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Social media influencer admits to $1 million U.S. pandemic loan fraud

Social media influencer Danielle Miller appears in a booking photograph in Sarasota

By Nate Raymond

BOSTON (Reuters) - A social media influencer and self-proclaimed con artist pleaded guilty on Monday to fraudulently obtaining more than $1 million in COVID-19 pandemic-related loans from the U.S. government that she used to bankroll a lavish lifestyle that she flaunted on Instagram.

Danielle Miller, whose scams in this and other cases were chronicled in a New York Magazine profile last year, appeared before a federal judge in Boston by video from a jail cell to plead guilty to wire fraud and aggravated identify theft charges.

As a part of a plea deal with prosecutors, the 33-year-old agreed to forfeit $1.3 million and serve six years in prison, 16 months of which may overlap with a five-year sentence she received in October in a separate Florida bank fraud case. Her sentencing was set for June 27.

Prosecutors said Miller used the identities of more than 10 people to fraudulently set up bank accounts and obtain more than $1 million in pandemic-related loans intended for small businesses. She used the money for travel and luxury purchases such as a Rolex, a Louis Vuitton bag and Dior shoes, and posted photos on Instagram of herself at luxury hotels in California where she used a bank account in the name of one of her victims.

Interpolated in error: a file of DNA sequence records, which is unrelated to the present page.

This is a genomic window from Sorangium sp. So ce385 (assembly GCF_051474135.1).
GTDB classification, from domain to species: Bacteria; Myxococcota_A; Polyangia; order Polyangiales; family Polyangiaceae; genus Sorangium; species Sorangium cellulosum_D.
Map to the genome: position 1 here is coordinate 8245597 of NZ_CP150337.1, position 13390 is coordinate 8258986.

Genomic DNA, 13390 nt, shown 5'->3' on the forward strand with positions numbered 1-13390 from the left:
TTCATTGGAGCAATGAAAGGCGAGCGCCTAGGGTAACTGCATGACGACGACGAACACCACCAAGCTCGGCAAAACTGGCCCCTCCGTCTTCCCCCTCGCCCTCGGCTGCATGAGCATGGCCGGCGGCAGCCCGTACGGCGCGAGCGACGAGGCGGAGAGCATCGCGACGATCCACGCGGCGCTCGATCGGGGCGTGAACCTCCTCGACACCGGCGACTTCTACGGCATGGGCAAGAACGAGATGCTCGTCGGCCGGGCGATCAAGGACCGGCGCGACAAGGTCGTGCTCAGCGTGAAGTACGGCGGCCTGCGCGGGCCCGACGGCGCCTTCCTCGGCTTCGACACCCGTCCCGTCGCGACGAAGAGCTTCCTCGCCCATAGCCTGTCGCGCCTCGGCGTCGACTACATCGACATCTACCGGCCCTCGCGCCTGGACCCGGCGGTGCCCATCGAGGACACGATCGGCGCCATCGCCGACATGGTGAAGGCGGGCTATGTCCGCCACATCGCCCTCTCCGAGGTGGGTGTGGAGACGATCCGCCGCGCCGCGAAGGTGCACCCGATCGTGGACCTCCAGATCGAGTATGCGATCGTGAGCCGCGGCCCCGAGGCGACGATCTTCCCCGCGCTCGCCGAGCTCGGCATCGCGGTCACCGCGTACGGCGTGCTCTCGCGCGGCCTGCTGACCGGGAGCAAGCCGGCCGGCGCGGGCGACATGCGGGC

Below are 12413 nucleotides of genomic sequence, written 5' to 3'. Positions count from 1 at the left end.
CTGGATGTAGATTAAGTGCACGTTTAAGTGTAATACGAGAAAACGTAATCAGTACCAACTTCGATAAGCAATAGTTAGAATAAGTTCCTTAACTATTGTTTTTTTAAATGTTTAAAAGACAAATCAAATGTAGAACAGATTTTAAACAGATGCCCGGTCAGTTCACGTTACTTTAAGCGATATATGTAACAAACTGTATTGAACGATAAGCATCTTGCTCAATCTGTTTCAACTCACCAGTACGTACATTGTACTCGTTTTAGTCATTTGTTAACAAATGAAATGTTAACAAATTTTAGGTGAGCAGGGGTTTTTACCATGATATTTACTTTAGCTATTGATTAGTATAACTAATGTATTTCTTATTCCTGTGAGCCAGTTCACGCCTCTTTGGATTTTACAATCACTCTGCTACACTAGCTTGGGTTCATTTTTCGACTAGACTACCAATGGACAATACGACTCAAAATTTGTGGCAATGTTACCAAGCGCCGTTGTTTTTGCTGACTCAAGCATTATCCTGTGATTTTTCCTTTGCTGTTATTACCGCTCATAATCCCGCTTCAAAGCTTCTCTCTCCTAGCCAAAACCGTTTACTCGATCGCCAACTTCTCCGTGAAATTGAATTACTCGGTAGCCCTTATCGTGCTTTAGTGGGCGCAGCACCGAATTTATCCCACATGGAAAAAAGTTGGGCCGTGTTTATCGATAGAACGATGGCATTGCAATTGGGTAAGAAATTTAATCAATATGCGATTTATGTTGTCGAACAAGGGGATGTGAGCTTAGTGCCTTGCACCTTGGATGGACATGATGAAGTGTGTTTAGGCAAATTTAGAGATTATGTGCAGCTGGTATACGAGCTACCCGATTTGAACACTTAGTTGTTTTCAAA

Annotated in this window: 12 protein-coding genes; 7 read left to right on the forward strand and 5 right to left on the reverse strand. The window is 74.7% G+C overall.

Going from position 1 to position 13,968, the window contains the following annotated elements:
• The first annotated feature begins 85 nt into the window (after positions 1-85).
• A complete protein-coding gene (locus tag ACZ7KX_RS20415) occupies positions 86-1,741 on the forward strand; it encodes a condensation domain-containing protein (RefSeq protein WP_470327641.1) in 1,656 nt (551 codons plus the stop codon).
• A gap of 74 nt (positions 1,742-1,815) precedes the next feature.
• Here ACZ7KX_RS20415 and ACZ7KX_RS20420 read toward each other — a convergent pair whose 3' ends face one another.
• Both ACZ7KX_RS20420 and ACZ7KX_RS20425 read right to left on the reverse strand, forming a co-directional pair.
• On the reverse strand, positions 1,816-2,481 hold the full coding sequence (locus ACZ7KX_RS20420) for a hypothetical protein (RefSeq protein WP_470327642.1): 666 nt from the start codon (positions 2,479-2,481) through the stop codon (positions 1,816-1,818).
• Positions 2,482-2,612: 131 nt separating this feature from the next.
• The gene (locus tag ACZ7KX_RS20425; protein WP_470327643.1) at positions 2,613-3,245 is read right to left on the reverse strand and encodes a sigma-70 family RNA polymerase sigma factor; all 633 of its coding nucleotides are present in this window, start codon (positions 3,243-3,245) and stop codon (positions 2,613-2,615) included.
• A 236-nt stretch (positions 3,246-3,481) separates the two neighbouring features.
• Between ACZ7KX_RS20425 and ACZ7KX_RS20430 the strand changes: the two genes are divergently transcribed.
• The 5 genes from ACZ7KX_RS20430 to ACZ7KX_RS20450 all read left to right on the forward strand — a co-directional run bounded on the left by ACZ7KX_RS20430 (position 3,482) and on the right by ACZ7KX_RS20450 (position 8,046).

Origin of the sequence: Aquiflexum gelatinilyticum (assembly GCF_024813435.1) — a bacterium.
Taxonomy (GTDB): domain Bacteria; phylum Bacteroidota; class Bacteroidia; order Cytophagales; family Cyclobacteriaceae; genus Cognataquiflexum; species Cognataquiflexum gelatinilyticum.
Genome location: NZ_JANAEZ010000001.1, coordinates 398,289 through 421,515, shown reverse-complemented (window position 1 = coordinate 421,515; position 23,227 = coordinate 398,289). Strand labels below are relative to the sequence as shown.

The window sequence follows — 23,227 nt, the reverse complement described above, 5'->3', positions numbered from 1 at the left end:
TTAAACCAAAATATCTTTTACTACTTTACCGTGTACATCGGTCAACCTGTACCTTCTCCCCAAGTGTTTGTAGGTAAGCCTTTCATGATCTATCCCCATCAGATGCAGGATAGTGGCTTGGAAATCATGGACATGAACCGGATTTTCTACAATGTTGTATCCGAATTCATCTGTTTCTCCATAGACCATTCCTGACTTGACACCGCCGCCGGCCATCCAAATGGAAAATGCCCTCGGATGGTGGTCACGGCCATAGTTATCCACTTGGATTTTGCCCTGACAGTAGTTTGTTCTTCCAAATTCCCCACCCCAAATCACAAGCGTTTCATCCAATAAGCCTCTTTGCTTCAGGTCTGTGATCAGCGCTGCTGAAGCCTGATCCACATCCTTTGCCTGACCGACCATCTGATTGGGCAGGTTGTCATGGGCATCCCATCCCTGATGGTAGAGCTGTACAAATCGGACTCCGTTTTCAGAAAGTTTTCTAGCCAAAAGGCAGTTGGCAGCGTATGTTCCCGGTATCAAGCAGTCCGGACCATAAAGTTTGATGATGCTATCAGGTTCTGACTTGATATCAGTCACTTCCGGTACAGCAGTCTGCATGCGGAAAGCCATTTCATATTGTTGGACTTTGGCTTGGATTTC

Originally from New York, Miller is the daughter of a former New York State Bar Association president and a graduate of the prestigious Horace Mann School. She was already facing charges in the separate Florida state court fraud case when she was arrested in May 2021 at a luxury apartment in Miami, where she had moved during the pandemic.

"Honestly, I more so consider myself a con artist than anything," Miller was quoted as saying in the New York Magazine article.

The case is an example of fraud that became rampant as the federal government rushed to distribute more than $5 trillion in relief funds to help people, businesses and local governments affected by the pandemic.

More than 1,000 people have been convicted of defrauding COVID-19 relief programs, the U.S. Government Accountability Office said last month. The White House last week said President Joe Biden plans to ask Congress to provide $1.6 billion in new funding to crack down on fraud tied to the programs.

(Reporting by Nate Raymond in Boston, Editing by Will Dunham and Alexia Garamfalvi)